Is the Swiss industry ready for the world without IBOR and how does the alternative look like?
These are the questions we wanted to address at our latest EY Breakfast event on 18th September 2019 in Geneva.
The EY industry roundtable held on 18th September in Geneva was an excellent opportunity to measure the IBOR transition progress of the Swiss market. We have gathered more than 75 participants representing diverse types of institutions, functions and industry sectors impacted by the IBOR transition.
Unsurprisingly, the answer to the question about the industry readiness was: “not yet fully ready” as there are many “unknows”. But equally, within just a couple of months, the Swiss participants have made progress in assessing the high-level impacts and reaching the inevitable conclusion that the scale of efforts to transition away from IBORs will be unprecedented.
The panel discussions with our hosts industry experts once again demonstrated the broad spectrum of Front-to-Bank impacts on products contracts, processes. The pressure from the regulators is expected to increase. The absence of liquidity or term rate may not be an excuse to postpone the IBOR transition planning.
Going forward, the institutions shall focus efforts on operationalizing the quantitative impact assessment (i.e. IBOR exposures monitoring) and going deeper in their analysis of concrete impacts on their processes, systems and contracts. The sell side firms will also be expected by the local regulators to accelerate efforts in developing new Alternative Reference Rate (ARR) products while the buy side clients will be on their turn expected to play a role in creating a customer demand.
- Although the transition away from IBORs has been initiated by the regulators, they expect that the relevant initiatives will be driven by the industry. 60 pct. of represented institutions are planning to offer and use the ARR-linked products in the near future (2020-2021).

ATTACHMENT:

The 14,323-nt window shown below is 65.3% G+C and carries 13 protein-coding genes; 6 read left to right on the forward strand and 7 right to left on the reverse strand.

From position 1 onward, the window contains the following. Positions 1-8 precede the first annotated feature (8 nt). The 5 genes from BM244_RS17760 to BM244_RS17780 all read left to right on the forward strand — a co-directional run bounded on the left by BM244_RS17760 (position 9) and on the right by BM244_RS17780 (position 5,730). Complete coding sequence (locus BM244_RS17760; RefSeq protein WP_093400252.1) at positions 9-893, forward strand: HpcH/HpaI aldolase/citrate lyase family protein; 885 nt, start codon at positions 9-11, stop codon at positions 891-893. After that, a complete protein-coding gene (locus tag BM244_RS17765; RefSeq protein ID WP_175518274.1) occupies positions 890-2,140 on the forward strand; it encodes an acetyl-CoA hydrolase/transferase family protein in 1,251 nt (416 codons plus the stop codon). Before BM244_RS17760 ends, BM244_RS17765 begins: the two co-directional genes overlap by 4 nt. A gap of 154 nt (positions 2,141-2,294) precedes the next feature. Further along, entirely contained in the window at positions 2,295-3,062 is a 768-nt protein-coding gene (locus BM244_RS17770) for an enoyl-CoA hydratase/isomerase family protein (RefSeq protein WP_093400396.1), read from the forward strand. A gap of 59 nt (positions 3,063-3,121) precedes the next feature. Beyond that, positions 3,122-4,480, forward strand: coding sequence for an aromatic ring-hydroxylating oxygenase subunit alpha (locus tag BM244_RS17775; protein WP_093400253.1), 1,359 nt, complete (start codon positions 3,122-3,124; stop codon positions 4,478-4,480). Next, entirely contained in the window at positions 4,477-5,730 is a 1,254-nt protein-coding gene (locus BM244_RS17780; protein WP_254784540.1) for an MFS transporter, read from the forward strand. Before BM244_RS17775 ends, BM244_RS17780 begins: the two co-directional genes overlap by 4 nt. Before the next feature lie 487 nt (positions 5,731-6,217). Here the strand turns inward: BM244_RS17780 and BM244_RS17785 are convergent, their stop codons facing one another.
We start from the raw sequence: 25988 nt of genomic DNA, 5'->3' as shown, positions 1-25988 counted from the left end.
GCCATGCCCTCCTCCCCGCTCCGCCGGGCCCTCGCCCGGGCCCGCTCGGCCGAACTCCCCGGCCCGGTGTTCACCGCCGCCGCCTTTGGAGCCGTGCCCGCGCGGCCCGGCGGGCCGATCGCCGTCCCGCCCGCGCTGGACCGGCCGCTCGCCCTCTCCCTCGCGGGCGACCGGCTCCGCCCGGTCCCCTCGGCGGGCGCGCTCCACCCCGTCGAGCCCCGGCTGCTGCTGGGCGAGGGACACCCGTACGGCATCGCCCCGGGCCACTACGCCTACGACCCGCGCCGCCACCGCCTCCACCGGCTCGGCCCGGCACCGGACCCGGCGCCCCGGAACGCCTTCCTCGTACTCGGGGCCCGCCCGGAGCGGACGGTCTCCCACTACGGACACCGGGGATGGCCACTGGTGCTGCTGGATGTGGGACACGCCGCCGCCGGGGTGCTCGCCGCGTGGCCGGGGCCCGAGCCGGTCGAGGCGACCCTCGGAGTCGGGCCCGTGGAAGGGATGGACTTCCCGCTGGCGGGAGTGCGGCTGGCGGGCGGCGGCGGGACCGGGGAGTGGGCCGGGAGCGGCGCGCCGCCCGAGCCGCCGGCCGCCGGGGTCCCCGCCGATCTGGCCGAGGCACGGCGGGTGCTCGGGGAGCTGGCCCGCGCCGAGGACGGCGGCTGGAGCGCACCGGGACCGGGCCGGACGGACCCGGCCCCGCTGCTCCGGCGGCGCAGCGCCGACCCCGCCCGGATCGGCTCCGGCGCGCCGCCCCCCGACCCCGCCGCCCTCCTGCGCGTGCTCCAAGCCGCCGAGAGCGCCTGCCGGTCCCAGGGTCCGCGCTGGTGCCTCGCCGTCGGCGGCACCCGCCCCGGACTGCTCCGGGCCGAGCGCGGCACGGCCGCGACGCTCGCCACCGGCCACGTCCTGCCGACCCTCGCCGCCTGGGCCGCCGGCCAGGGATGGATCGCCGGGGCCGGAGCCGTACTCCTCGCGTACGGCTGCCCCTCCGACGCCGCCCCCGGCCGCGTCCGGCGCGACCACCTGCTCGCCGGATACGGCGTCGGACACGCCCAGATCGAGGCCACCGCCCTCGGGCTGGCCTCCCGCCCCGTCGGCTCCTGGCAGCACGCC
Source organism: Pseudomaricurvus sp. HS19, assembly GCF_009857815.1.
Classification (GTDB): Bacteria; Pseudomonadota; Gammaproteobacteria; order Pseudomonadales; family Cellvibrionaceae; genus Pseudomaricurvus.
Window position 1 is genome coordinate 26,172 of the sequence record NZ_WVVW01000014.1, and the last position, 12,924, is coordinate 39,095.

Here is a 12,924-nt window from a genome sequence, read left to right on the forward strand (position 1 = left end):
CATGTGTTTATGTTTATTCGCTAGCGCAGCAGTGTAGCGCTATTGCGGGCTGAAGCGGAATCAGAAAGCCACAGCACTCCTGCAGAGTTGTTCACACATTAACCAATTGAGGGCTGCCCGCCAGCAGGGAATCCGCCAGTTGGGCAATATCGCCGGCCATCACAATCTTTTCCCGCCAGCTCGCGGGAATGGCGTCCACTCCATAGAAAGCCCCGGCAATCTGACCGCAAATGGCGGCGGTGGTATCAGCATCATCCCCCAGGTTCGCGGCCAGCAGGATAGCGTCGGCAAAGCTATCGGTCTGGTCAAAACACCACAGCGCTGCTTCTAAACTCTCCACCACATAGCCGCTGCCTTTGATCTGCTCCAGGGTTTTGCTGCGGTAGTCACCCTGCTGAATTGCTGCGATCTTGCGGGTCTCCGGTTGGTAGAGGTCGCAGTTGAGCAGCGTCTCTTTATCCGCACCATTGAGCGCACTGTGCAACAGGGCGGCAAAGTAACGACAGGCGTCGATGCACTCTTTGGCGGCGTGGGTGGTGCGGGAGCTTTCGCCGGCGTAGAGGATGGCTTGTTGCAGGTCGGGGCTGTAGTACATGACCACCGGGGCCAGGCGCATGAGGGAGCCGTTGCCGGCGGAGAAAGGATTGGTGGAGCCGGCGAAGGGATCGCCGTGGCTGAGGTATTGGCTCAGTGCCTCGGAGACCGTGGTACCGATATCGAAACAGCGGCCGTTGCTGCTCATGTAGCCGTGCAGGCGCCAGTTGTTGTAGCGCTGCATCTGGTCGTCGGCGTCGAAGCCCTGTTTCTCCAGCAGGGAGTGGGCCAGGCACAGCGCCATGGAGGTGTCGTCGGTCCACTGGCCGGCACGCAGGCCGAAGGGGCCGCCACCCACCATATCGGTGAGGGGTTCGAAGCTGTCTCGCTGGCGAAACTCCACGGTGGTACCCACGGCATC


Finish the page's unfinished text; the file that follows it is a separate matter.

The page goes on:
- The transition challenges are manifolds, especially when it comes to adjusting products, contracts, processes and systems to new ARRs. 42 pct. of represented institutions do not yet have a clear view of the concrete impacts on their organization. There are many open points around the valuation, discounting, risk management and multiple currency rate products (e.g. FX swaps).
- Approximately one third of the represented institutions have not yet established the inventory of impacted IBOR contracts. This is however the key starting point for development of the legal transition plan and appropriate client communication strategy.
- In order to mitigate the transition risks, the firms should put in place appropriate governance with senior sponsorship and appropriate management attention. About a half of the represented firms have not yet established a robust IBOR project governance and concrete implementation roadmap.
- Finally, the IBOR transition requires strategic change management considerations: prior to defining the client communication strategy, the firms first need to implement their internal communication plans and raise awareness of their client facing personnel.
In the series of blog posts to follow, we will share insights from the four topics covered in the panel and will elaborate on the results of the related industry survey conducted with the participants.
- Market expectations regarding the timeline for development and adoption of the new ARR products
- Valuation, liquidity, discounting impacts
- Communication and legal aspects of the IBOR transition
- Governance and transition roadmap at the horizon of 6 to 12 months